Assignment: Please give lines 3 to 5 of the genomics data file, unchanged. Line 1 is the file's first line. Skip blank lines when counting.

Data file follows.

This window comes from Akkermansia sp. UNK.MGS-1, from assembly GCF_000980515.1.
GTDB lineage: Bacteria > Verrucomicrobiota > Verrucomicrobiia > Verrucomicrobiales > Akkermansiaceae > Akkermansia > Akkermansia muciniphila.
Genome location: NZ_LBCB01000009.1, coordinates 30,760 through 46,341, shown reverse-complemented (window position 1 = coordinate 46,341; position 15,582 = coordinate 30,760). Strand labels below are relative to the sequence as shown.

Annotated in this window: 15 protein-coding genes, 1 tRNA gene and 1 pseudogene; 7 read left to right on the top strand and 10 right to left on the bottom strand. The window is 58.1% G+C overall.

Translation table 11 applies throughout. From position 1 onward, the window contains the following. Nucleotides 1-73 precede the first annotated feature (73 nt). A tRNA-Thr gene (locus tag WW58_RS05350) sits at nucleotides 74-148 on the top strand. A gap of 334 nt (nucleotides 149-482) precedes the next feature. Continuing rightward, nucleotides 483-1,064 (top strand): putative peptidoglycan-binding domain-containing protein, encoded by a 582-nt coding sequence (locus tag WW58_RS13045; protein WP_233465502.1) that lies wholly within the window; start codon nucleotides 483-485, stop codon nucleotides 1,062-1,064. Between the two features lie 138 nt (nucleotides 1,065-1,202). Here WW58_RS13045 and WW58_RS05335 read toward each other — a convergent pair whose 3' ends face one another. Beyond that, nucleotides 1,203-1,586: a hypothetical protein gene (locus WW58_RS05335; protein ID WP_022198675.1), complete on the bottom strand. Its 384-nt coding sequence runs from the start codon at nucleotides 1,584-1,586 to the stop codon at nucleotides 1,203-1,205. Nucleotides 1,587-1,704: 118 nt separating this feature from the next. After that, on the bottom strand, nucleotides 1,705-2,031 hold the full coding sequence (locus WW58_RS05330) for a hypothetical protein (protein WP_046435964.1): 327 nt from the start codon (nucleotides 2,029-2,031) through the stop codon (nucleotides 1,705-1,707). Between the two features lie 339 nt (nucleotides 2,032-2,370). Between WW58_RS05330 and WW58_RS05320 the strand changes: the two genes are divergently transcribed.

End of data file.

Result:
Genome location: NZ_LBCB01000009.1, coordinates 30,760 through 46,341, shown reverse-complemented (window position 1 = coordinate 46,341; position 15,582 = coordinate 30,760). Strand labels below are relative to the sequence as shown.

Annotated in this window: 15 protein-coding genes, 1 tRNA gene and 1 pseudogene; 7 read left to right on the top strand and 10 right to left on the bottom strand. The window is 58.1% G+C overall.

Translation table 11 applies throughout. From position 1 onward, the window contains the following. Nucleotides 1-73 precede the first annotated feature (73 nt). A tRNA-Thr gene (locus tag WW58_RS05350) sits at nucleotides 74-148 on the top strand. A gap of 334 nt (nucleotides 149-482) precedes the next feature. Continuing rightward, nucleotides 483-1,064 (top strand): putative peptidoglycan-binding domain-containing protein, encoded by a 582-nt coding sequence (locus tag WW58_RS13045; protein WP_233465502.1) that lies wholly within the window; start codon nucleotides 483-485, stop codon nucleotides 1,062-1,064. Between the two features lie 138 nt (nucleotides 1,065-1,202). Here WW58_RS13045 and WW58_RS05335 read toward each other — a convergent pair whose 3' ends face one another. Beyond that, nucleotides 1,203-1,586: a hypothetical protein gene (locus WW58_RS05335; protein ID WP_022198675.1), complete on the bottom strand. Its 384-nt coding sequence runs from the start codon at nucleotides 1,584-1,586 to the stop codon at nucleotides 1,203-1,205. Nucleotides 1,587-1,704: 118 nt separating this feature from the next. After that, on the bottom strand, nucleotides 1,705-2,031 hold the full coding sequence (locus WW58_RS05330) for a hypothetical protein (protein WP_046435964.1): 327 nt from the start codon (nucleotides 2,029-2,031) through the stop codon (nucleotides 1,705-1,707). Between the two features lie 339 nt (nucleotides 2,032-2,370). Between WW58_RS05330 and WW58_RS05320 the strand changes: the two genes are divergently transcribed.